Textile Society of America

 

Date of this Version

2016

Citation

Crosscurrents: Land, Labor, and the Port. Textile Society of America's 15th Biennial Symposium. Savannah. GA. October 19-23. 2016.

Comments

Copyright by Anu H. Gupta and Shalina Mehta.

Abstract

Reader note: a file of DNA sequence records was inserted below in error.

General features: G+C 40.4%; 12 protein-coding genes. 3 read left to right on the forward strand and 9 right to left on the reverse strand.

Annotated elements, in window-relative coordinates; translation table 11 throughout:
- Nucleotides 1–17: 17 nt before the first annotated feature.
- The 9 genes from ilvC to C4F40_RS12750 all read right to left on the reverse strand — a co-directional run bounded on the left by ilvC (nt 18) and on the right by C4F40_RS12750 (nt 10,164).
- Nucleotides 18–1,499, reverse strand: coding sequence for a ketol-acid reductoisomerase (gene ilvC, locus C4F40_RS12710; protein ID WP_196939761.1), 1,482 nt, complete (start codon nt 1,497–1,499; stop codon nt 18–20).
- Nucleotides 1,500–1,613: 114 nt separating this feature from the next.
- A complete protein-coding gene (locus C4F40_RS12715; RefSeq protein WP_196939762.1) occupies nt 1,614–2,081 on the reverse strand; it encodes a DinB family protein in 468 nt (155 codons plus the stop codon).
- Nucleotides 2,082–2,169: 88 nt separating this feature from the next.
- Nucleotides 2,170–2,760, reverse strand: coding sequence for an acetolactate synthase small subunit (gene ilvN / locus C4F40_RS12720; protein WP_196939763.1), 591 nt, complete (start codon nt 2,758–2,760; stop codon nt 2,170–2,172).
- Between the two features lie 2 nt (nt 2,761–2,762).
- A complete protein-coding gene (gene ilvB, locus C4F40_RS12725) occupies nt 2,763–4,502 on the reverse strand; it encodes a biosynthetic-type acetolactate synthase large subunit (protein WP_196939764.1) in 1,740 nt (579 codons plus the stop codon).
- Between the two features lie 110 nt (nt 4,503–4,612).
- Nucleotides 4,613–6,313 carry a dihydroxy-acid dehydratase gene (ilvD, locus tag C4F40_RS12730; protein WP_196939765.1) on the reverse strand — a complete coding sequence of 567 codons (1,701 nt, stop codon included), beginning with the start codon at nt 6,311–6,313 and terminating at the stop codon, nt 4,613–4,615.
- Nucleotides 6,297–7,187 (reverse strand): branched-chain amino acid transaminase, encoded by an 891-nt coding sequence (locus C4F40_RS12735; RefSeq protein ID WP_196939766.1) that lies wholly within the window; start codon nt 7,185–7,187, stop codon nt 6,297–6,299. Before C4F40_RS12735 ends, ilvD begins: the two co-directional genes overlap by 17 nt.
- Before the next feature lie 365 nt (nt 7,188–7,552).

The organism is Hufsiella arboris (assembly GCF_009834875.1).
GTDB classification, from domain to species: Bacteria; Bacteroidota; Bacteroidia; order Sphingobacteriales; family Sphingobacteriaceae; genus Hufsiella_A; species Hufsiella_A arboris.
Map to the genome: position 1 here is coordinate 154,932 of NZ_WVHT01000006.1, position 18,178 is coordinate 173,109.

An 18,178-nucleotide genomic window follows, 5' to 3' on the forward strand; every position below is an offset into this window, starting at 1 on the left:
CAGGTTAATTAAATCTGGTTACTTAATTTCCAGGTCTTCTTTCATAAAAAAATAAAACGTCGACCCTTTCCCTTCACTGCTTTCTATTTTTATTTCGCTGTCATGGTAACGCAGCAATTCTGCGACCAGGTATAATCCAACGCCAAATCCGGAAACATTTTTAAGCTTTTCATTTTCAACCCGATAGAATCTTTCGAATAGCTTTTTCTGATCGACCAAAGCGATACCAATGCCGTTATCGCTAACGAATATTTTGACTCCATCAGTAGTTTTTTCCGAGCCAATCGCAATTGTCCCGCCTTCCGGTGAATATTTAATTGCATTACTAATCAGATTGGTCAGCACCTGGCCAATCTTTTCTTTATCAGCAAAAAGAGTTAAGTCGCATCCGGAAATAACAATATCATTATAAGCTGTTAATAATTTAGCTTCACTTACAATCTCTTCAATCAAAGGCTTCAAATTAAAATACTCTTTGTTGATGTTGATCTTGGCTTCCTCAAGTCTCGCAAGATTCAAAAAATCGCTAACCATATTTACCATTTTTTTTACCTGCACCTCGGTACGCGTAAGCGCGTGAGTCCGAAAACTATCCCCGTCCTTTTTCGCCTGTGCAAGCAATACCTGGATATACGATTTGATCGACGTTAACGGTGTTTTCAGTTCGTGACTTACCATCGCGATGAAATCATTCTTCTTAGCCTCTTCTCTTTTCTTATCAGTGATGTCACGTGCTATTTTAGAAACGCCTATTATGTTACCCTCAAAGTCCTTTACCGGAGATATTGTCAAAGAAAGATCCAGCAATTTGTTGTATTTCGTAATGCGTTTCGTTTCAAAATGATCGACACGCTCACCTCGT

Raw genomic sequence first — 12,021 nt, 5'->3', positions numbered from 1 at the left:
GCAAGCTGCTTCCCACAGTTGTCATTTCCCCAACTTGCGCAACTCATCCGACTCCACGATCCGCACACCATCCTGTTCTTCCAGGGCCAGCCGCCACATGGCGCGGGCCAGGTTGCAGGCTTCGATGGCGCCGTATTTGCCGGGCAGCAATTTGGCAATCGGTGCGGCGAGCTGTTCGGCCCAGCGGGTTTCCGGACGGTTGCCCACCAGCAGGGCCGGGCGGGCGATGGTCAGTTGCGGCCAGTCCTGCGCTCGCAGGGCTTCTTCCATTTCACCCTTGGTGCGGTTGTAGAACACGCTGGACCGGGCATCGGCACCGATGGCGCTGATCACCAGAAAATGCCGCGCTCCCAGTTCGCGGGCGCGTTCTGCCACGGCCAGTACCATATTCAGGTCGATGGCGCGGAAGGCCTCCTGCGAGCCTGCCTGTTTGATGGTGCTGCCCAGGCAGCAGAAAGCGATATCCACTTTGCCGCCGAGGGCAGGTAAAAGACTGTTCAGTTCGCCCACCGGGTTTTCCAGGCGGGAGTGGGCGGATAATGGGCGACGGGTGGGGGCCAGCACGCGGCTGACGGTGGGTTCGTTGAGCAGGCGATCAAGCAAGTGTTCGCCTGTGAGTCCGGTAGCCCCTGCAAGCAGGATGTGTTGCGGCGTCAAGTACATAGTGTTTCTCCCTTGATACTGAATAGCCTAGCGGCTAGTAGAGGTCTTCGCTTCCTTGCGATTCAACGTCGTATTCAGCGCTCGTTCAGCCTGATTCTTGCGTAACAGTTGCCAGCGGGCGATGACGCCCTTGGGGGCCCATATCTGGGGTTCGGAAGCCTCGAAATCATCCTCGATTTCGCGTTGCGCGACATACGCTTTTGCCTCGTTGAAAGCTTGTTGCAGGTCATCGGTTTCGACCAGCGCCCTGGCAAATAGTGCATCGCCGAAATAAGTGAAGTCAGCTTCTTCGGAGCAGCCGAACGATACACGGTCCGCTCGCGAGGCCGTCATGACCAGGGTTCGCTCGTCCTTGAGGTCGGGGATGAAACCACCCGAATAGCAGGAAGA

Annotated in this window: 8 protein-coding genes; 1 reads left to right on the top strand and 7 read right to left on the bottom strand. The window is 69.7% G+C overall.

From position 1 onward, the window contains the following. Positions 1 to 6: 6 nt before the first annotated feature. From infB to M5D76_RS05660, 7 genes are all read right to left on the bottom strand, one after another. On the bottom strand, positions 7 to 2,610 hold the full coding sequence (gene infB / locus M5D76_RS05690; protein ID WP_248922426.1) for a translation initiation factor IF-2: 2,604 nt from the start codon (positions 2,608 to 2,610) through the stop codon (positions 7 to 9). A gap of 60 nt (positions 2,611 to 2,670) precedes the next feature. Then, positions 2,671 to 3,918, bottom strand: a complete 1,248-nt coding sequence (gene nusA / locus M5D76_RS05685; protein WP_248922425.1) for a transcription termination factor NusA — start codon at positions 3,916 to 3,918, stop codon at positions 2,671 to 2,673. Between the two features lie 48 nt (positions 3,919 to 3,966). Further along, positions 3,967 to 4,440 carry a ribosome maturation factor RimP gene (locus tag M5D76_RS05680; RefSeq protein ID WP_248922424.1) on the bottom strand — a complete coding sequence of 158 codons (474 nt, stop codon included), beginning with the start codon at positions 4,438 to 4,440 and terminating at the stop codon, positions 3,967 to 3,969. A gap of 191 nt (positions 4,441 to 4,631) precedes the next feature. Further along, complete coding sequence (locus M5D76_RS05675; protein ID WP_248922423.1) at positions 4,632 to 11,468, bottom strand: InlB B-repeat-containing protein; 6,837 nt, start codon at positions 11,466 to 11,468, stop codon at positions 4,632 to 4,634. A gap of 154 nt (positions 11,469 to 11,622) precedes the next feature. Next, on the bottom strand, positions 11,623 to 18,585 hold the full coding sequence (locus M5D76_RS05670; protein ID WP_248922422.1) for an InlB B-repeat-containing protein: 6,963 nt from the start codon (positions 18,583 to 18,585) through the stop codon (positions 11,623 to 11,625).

Hand woven fabrics and embroidery are known to be some of the most ancient form of handicraft nurtured in almost every corner of Indian subcontinent. Embroidery is often an expression of the maker especially women depicting their emotions on fabric and their lived histories. Usefulness of this form of decoration is reflected in the fabrics used in clothing for humans as well as domesticated animals, household articles and decorations in temples. Besides being practical, these ethnic embroideries have symbolic and traditional purposes.1 It expresses several cultural metaphors of a community. It is also one of most distinct forms to study flora and fauna of the period in which the craft is created. In rural tradition, embroidery is featured as dowry goods, wedding paraphernalia, for rituals and as symbolic of ethnic identity.